6. Jessie wrote down her training schedule and emailed it to her volleyball coach for guidance and copied in her dietician and primary care provider. She also signed a release so her therapist could speak to the coach about how best to support or adjust Jessie’s proposed exercise plan.

The COVID-19 pandemic is disruptive and frightening and has had an impact on each of us. Patients, families, providers and whole communities have had to be creative and resourceful to manage this “new normal”. Individuals with Eating Disorders and their families face several unique challenges that require careful consideration. Thoughtful, collaborative work between families, re-involved hometown primary care providers with Project Teach consultation, local mental health providers, coaches and others can rebuild the “village” to support young women like Jessie to not only survive, but to grow from these challenges.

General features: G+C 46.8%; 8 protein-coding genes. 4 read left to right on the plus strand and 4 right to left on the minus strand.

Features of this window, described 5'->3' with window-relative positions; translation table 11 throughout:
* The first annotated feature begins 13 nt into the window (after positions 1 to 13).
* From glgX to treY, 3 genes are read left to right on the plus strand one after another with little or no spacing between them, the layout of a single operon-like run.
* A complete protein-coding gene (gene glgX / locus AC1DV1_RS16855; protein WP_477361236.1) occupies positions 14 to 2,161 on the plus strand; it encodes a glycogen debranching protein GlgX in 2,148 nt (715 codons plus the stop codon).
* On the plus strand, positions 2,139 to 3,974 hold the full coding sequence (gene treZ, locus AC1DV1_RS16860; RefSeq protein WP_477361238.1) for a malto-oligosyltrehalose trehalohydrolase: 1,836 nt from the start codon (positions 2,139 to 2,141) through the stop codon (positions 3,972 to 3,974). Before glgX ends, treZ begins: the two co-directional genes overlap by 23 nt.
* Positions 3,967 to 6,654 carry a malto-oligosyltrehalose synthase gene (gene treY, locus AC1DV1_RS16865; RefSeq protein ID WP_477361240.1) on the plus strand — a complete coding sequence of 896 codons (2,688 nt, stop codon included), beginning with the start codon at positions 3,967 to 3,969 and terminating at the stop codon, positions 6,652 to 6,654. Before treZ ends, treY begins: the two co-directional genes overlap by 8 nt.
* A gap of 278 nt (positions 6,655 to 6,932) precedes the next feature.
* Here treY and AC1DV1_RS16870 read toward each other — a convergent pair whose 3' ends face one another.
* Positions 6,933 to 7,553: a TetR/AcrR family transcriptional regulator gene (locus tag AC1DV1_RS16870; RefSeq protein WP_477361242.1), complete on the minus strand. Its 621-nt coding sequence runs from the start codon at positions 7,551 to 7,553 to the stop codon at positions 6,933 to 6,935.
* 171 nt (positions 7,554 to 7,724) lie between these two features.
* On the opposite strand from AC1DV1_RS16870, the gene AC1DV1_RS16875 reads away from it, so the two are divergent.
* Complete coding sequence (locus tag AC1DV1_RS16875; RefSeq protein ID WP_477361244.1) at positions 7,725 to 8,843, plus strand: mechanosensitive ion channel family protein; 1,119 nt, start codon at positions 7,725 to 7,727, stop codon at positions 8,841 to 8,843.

Jessie’s case illustrates the remarkable adaptation behavioral health services have made due to the need for social distancing through telehealth. With the critical relaxation of state regulations and privacy requirements, technology has been rapidly adapted to address the physical and mental health of individuals with psychiatric illnesses. Pediatric Primary Care Providers in New York State have long enjoyed access to free phone consultation warm lines, remote telepsychiatry evaluations, and referrals to community resources, available through Project TEACH. Flexible, creative, collaborative approaches like telemedicine and psychiatric phone consultation to primary care are lifesavers for specific vulnerable groups during unusual adverse conditions such as during a pandemic. They also offer lessons to help us provide more effective modes of service when the pandemic eventually ends.

About The Author

James Wallace, MD

Associate Clinical Professor in the Departments of Psychiatry and Pediatrics at the University of Rochester, Child and Adolescent Psychiatrist with over thirty years of clinical experience, on the team of regional providers for Project TEACH NY since the program’s inception fielding almost 3500 calls, mostly on Fridays, from NYS Primary Care Providers.